And why not PBA? Who wins when some convoluted methodology is put in place whereby every site becomes an affilliate marketer? No up front conventional brand ad placement costs, the onus of generating leads is shifted to the ad host, no remuneration for the creativity behind a site that generates millions of CPM’s—the advertiser wins! Another lurch toward institutionalized chiseling and no-risk corporate shenanigans.
Performance Based Advertising
In the midst of an economic downturn of the size and scope the world faces today, brand advertising departments are looking hard at ROI (return on investment) - in particular, performance-based advertising. And the consensus among many is "CPM" (Cost per Thousand) or Cost per impression basis has been downgraded to some grey area between pure brand recognition and performance-based advertising.
If this assessment reflects the true mind-set of brands, 2009 could be a tough year for online video and social sites. The largest sites, MySpace and Facebook, both heavily reliant on brand advertising, have all revised downward their brand based ad revenue forecast’s. FIM, Fox interactive Media, projects search revenue ad growth. While Facebook is concentrating on user growth and has revised overall advertising revenue projections downward.
Both companies are experimenting with self-serve ad offerings. With the economy stagnant, any type of revenue enhancement strategy is likely on the table.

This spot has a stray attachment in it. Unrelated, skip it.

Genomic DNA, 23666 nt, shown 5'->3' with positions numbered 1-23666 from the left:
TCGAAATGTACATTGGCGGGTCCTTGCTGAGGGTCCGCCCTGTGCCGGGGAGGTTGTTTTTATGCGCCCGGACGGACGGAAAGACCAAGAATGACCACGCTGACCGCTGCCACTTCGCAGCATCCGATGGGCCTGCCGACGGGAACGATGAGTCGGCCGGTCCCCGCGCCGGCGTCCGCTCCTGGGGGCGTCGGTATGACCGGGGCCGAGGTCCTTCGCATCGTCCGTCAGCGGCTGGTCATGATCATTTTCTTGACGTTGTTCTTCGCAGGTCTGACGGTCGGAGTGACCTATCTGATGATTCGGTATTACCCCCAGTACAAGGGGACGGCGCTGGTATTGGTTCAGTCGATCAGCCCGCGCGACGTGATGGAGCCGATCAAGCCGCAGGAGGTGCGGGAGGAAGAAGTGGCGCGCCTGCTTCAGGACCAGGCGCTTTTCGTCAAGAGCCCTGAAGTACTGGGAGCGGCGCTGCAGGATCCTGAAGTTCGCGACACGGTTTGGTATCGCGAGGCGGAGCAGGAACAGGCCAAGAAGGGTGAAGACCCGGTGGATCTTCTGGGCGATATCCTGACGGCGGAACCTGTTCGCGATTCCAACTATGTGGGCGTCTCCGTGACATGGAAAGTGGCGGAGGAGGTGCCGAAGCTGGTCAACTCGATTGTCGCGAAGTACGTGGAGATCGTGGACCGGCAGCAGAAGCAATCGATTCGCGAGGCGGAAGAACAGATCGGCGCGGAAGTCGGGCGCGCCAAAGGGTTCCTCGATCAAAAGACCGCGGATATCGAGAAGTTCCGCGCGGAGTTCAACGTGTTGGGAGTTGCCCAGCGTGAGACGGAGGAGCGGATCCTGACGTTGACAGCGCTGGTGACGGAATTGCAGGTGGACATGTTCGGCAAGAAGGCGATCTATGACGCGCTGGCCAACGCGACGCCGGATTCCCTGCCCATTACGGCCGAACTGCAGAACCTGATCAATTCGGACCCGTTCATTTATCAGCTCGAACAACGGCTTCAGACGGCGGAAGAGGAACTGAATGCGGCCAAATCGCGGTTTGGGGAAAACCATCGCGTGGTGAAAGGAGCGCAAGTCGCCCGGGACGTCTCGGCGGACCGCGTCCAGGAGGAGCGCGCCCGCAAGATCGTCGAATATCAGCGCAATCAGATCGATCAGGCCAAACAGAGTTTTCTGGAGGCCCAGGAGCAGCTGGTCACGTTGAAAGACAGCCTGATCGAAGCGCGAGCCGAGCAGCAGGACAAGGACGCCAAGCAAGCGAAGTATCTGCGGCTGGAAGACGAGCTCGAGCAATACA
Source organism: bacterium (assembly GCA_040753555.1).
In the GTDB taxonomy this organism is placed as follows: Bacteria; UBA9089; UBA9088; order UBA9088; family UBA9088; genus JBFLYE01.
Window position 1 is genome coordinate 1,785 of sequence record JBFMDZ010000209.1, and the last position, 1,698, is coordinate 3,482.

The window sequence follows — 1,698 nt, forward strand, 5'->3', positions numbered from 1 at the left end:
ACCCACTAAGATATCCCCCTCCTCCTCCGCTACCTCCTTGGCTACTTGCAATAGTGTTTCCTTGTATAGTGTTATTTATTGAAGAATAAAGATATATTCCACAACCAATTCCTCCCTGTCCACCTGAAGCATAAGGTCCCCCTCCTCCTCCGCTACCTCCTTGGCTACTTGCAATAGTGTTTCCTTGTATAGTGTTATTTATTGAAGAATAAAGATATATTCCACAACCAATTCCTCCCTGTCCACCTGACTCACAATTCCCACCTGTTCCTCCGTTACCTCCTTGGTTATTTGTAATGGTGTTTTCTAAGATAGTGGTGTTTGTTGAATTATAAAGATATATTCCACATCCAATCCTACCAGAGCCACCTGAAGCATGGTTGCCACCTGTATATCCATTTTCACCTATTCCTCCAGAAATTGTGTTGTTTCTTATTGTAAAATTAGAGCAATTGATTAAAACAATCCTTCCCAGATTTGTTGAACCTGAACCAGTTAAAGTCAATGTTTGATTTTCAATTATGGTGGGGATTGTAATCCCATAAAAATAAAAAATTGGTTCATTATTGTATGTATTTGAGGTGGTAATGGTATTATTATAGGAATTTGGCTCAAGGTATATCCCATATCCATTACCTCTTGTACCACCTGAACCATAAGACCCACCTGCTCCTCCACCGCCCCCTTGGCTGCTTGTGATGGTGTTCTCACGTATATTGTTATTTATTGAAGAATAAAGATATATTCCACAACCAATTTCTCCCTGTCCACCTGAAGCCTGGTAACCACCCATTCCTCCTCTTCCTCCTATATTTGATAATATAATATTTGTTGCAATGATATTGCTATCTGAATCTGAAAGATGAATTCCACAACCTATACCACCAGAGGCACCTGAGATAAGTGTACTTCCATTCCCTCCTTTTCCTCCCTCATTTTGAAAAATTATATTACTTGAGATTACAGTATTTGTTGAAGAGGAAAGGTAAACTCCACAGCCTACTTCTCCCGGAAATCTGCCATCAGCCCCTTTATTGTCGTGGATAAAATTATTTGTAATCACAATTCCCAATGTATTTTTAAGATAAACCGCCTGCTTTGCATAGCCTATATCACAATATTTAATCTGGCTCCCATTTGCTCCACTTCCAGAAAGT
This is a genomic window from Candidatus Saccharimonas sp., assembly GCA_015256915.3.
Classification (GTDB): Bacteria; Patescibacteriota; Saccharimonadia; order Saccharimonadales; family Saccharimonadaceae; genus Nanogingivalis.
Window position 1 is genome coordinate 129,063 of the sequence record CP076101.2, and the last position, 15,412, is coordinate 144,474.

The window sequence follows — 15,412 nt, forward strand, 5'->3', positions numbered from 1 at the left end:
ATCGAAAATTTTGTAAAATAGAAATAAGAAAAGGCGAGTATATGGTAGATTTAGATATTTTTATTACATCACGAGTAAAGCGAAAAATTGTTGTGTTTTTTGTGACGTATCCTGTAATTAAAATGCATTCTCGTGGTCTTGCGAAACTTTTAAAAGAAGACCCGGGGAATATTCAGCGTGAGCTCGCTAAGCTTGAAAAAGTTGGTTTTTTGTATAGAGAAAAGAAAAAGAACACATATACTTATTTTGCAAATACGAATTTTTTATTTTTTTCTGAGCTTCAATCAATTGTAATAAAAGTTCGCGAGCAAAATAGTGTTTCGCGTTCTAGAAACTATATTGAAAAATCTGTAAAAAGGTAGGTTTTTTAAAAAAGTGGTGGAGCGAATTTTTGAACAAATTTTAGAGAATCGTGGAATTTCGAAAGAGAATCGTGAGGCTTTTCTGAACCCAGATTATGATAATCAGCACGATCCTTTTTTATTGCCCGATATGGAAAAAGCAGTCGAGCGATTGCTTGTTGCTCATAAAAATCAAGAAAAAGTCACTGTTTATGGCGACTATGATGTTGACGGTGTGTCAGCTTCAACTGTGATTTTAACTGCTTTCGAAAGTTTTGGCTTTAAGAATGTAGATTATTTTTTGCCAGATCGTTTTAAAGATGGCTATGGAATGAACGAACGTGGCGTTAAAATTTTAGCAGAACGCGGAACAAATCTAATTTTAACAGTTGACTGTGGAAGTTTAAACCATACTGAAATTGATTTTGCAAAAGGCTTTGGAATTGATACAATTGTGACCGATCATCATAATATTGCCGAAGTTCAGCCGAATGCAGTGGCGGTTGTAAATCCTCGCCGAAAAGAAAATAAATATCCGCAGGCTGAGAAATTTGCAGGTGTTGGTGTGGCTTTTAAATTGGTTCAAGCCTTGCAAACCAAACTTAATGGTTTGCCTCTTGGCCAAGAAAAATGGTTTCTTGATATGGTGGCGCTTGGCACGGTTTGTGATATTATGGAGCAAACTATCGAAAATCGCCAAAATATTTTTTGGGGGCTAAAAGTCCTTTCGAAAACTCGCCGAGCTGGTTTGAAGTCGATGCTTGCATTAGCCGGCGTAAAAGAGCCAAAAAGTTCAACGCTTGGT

What About Online Video?
For online video, which is typically sold on a CPM basis and is generally geared to traditional brand advertisers, analysts are split in ad revenue projections. Most cite estimates that a switch to search-related advertising will grow at a steady rate, while CPM branding will decline.
Unlike several industry observers who in recent weeks have cited online video as a strong spot in the online ad economy, J.P. Morgan Internet and entertainment equity analyst Imran Khan, claims that “the medium has yet to establish a sustainable business model, despite the massive growth in consumer consumption. Advertisers have “failed to understand the consumer demand,” said Khan during a conference call held Monday.
The Brand Attitude
Advertisers want a predictable audience and zero-risk. As their sales slump they look increasingly at their advertising portals to do the job for them. Which in effect makes the ad provider an affiliate marketing arm of the brand. To some degree, this has always been true, but the advertiser was paid for placement and fired for poor performance. In this economy, the prevailing attitude among brands seems more like ‘place my brand, sell my product, and I’ll toss you a bone’.
A link to a PDF of entire 56 page J. P. Morgan report can be found at the bottom of this article.